For approximately 3,000 years, generations of green sea turtles have returned to the same seagrass meadows to eat. This was discovered by Willemien de Kock, a historical ecologist at the University of Groningen, by combining modern data with archaeological findings. Sea turtles migrate between specific breeding places and eating places throughout their lives–this much was known. But the fact that this stretches over many generations highlights the importance of protecting seagrass meadows along the coasts of North Africa. The results were published in PNAS on July 17.
When young green sea turtles hatch, their parents have already left for a long journey. The little turtles clumsily make their way off the beach into the ocean and, not yet able to navigate the long migration of their parents, float around for years. During this time, they are not very picky eaters, omnivores even. Then, at about five years of age, they swim to the same area where their parents went, to eat a herbivore’s diet of seagrass.
Along the coasts of the eastern Mediterranean Sea, volunteers are active to protect the nests of the endangered green sea turtles. However, as Willemien de Kock explains: ‘We currently spend a lot of effort protecting the babies but not the place where they spend most of their time: the seagrass meadows.’ And crucially, these seagrass meadows are suffering from the effects of the climate crisis.
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Analysing sea turtle bones
In the attic of the Groningen Institute of Archaeology at the University of Groningen, De Kock had access to boxes full of sea turtle remains from archaeological sites in the Mediterranean Sea area. The excavations were already done by her supervisor, Dr Canan Çakırlar. ‘All I had to do was dig in some boxes,’ De Kock says. By analysing the bones, De Kock was able to distinguish two species within the collection of bones: the green sea turtle and the loggerhead turtle.
De Kock was also able to identify what the sea turtles had been eating. This relied on a substance called bone collagen. By inspecting the bone collagen with a mass spectrometer, De Kock could detect what kind of plants the sea turtles must have eaten. ‘For instance,’ De Kock explains, ‘one plant might contain more of the lighter carbon-12 than another plant, which contains more of the heavier carbon-13. Because carbon does not change when it is digested, we can detect what ratio of carbon is present in the bones and infer the diet from that.’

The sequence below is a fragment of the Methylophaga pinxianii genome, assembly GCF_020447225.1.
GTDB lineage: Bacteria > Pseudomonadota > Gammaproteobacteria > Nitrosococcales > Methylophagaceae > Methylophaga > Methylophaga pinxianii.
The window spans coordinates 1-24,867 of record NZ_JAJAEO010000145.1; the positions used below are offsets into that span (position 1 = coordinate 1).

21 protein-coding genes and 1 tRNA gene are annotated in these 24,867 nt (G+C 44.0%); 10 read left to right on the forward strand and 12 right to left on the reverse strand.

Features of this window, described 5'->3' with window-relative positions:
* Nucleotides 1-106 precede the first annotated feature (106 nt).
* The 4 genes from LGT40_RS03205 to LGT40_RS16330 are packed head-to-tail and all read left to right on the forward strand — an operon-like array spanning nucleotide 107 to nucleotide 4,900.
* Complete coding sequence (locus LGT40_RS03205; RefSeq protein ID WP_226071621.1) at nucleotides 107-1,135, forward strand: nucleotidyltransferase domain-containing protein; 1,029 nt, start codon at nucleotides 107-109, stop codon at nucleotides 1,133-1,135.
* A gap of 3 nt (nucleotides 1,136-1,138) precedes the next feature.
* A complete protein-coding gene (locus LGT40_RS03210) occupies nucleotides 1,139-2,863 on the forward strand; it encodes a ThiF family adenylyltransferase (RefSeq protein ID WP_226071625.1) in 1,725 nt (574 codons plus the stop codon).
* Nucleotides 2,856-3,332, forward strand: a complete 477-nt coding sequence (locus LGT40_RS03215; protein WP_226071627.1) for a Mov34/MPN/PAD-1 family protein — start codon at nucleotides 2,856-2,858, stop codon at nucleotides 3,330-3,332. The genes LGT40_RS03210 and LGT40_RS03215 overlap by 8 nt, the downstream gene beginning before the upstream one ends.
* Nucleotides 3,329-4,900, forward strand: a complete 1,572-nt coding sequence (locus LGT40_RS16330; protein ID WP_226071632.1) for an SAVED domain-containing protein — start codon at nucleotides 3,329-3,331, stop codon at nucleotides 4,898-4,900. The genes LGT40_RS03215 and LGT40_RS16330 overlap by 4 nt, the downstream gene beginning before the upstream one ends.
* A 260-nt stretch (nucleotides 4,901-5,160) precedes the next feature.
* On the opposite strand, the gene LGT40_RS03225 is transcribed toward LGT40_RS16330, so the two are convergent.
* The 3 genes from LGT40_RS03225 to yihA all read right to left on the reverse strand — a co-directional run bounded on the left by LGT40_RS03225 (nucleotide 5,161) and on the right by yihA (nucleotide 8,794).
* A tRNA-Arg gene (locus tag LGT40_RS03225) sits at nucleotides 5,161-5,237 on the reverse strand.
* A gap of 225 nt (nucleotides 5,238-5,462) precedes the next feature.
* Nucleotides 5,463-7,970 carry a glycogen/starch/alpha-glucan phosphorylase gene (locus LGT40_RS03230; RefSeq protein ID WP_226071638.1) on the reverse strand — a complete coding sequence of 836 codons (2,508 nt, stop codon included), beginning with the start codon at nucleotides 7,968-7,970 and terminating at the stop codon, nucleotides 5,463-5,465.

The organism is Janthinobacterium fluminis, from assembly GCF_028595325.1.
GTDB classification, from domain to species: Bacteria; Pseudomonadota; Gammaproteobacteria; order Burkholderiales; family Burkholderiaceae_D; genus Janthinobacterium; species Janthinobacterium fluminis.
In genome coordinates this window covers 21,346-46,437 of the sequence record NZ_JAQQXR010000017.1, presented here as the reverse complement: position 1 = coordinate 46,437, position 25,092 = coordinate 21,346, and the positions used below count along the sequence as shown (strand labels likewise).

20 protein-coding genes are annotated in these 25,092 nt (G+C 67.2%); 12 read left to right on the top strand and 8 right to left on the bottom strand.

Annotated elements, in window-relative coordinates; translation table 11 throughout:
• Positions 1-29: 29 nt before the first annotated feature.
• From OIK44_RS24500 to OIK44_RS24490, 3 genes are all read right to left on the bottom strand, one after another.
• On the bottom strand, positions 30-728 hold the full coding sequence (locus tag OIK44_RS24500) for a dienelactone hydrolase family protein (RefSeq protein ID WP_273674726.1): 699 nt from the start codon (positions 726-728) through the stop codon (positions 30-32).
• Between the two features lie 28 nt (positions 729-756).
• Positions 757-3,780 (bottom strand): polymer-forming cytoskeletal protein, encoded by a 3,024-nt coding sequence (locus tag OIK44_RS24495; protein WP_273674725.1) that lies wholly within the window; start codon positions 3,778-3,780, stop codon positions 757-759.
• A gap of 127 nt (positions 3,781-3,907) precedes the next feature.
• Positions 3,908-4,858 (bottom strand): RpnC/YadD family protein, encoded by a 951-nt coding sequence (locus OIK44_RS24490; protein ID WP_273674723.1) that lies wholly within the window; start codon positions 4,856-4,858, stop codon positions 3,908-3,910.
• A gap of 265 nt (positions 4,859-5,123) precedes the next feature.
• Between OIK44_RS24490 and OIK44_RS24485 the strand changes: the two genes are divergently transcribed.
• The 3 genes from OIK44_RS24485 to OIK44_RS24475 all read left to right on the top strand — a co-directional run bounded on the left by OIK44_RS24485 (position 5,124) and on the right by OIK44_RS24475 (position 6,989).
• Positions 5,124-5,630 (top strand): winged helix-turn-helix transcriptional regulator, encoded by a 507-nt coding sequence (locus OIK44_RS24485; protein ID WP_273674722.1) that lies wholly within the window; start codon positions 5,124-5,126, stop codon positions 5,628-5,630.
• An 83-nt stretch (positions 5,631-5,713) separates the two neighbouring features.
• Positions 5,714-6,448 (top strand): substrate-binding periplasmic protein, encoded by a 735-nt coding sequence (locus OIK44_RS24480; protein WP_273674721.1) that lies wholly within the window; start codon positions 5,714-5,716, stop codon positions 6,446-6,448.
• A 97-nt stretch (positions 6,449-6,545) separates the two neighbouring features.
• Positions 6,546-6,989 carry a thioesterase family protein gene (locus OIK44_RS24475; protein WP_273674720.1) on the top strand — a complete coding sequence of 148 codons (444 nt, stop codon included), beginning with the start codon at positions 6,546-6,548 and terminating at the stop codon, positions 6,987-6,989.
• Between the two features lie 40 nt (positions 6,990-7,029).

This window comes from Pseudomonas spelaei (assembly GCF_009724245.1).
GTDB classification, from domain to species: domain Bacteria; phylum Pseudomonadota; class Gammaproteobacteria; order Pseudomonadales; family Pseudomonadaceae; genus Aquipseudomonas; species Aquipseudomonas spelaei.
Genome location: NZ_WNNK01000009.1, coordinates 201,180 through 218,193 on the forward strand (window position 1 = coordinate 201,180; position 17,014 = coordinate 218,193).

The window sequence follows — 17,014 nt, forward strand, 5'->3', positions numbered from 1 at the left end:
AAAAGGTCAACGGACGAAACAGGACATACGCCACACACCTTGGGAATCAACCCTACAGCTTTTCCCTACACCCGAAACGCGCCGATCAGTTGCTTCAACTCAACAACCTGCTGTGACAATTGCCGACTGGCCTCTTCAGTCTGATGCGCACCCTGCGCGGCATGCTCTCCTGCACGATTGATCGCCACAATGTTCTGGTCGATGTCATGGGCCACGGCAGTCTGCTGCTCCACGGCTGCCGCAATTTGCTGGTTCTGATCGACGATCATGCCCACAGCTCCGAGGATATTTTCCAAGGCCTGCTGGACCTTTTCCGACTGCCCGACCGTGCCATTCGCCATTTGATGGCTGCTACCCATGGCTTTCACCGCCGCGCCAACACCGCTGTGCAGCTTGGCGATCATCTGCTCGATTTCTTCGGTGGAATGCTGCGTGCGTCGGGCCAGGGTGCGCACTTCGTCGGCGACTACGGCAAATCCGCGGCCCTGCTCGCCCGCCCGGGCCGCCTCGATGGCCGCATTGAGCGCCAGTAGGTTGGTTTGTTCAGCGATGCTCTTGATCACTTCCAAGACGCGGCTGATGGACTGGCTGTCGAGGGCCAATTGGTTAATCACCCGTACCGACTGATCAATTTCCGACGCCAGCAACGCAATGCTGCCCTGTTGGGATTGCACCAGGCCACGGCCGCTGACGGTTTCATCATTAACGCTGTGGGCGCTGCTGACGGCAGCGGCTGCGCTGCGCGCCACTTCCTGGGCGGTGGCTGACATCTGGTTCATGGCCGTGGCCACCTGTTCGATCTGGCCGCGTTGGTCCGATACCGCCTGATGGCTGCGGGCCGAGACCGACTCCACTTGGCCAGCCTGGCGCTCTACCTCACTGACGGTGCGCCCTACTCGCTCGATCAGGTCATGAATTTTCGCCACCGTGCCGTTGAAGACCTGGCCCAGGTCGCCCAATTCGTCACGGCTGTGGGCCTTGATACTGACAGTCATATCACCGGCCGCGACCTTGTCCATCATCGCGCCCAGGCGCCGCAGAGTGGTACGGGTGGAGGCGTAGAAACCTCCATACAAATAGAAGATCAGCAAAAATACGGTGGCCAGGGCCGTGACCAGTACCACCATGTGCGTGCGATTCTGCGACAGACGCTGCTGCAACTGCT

Combining old and new
Modern satellite tracking data from the University of Exeter then provided De Kock with information on the current travelling routes and destinations of sea turtles. Researchers from Exeter had also been taking tiny samples of sea turtles’ skins, which revealed similar dietary information as De Kock found in bones. De Kock was, therefore, able to draw conclusions, connecting diets of millennia ago to specific locations. She found that for approximately 3,000 years, generations of green sea turtles have been feeding on sea grass meadows along the coasts of Egypt and West Libya. The results for loggerhead turtles were less specific because they had a more varied diet.
So, why is it relevant to know the eating habits of a species over many past generations? Because we collectively suffer from the shifting baseline syndrome: slow changes in a larger system, such as an animal population, go unnoticed because each generation of researchers redefines what the natural state was, as they saw it at the start of their careers. ‘Even long-term data goes back only about 100 years,’ says De Kock. ‘But tracing back further in time using archaeological data allows us to better see human-induced effects on the environment. And it allows us to predict, a bit.’ In fact, recent models have shown a high risk of widespread loss of seagrass in precisely these spots where green sea turtles have been going for millennia. Which could be detrimental to the green sea turtle, precisely because of its high fidelity to these places.
IMAGE CREDIT: Leoni von Ristok, University of Groningen